After Virginia Mason removed him from the transplant list, Simchen says, a nurse there suggested he contact the University of Washington. However, when he got in touch with the UW's transplant division, he was again told he was ineligible because he had used medical marijuana. Both hospitals have justified the decision by explaining that organs are in scarce supply—roughly one organ is available for every 10 patients seeking a transplant—so the transplant teams must apply strict standards to determine which candidates are most likely to accept the organ.
In a statement similar to the one released after Garon's death, Clare Hagerty, a spokeswoman for the UW transplant division, wrote: "Although medical marijuana may be an issue in rare cases, it is never the sole determinant in arriving at medical decisions about candidates for organ transplants."
Hagerty says, "The committee looks at the period of abstinence a transplant candidate has demonstrated to date, efforts made to maintain this abstinence, and the potential to abuse again."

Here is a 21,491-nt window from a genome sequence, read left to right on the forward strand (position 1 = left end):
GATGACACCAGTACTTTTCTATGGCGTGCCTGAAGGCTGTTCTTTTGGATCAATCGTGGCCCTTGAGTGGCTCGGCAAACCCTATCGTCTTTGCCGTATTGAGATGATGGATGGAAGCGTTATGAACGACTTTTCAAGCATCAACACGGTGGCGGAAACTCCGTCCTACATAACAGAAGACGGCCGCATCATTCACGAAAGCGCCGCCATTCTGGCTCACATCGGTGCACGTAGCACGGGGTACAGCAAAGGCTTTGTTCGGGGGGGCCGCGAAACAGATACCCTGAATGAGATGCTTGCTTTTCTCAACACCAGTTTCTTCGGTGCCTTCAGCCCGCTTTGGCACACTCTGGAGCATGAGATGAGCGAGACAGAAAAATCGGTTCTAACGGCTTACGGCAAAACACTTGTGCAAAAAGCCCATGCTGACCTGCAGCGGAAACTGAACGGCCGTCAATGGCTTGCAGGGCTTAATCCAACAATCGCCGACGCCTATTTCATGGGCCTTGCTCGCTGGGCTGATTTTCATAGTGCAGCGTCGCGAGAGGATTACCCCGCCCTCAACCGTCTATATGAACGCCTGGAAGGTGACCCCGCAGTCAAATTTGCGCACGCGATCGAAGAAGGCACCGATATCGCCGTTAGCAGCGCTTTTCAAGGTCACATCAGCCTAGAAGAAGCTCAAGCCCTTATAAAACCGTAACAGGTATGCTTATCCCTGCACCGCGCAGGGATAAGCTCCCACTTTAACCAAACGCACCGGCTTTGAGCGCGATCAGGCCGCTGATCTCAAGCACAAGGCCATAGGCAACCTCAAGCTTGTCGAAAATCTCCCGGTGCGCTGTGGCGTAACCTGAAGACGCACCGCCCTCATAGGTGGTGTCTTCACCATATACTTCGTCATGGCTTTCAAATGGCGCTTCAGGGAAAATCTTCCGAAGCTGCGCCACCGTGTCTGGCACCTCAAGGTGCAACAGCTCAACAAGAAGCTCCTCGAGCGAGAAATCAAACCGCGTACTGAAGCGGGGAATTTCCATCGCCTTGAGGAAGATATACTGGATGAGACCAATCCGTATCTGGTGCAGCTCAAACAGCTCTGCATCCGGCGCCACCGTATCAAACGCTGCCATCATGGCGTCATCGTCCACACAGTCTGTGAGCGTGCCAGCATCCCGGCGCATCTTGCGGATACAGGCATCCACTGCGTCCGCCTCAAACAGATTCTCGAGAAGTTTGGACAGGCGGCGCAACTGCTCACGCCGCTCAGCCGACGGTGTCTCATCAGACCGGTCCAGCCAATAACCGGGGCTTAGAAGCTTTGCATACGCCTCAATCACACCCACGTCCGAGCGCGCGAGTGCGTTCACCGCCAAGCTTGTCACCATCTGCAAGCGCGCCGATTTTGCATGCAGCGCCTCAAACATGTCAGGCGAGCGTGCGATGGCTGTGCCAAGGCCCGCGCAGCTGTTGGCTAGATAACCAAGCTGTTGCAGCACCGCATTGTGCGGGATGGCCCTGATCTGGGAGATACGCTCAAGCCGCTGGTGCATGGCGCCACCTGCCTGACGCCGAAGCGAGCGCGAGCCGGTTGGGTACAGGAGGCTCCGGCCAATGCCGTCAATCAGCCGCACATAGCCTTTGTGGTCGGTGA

So does the UW transplant division distinguish between marijuana used under a physician's care and marijuana used for recreational purposes—or, for that matter, abuse of illegal narcotics? Hagerty's response: "No. UW Medical Center's policy does not allow our physicians to prescribe medical marijuana. We also discourage authorization of its use... Substance abuse includes drugs and alcohol."
Simchen says he is willing to quit smoking pot again to get the transplant. However, he adds, "If that's my only option, that breaks my heart. Medical marijuana gives me a better quality of life."
Hiatt, Simchen's attorney, says, "We're seeing the drug war spilling into transplant programs. I'd like to try to negotiate something with [the hospitals] and have them reevaluate the criteria and conduct a rigorous reappraisal of the transplant policies."
For his part, Simchen sees his transplant as an issue much larger than his own health. "At this point, I'm not just standing for myself. I'm standing for other patients who need a kidney transplant," he says. "If I can get it, everyone else can get it."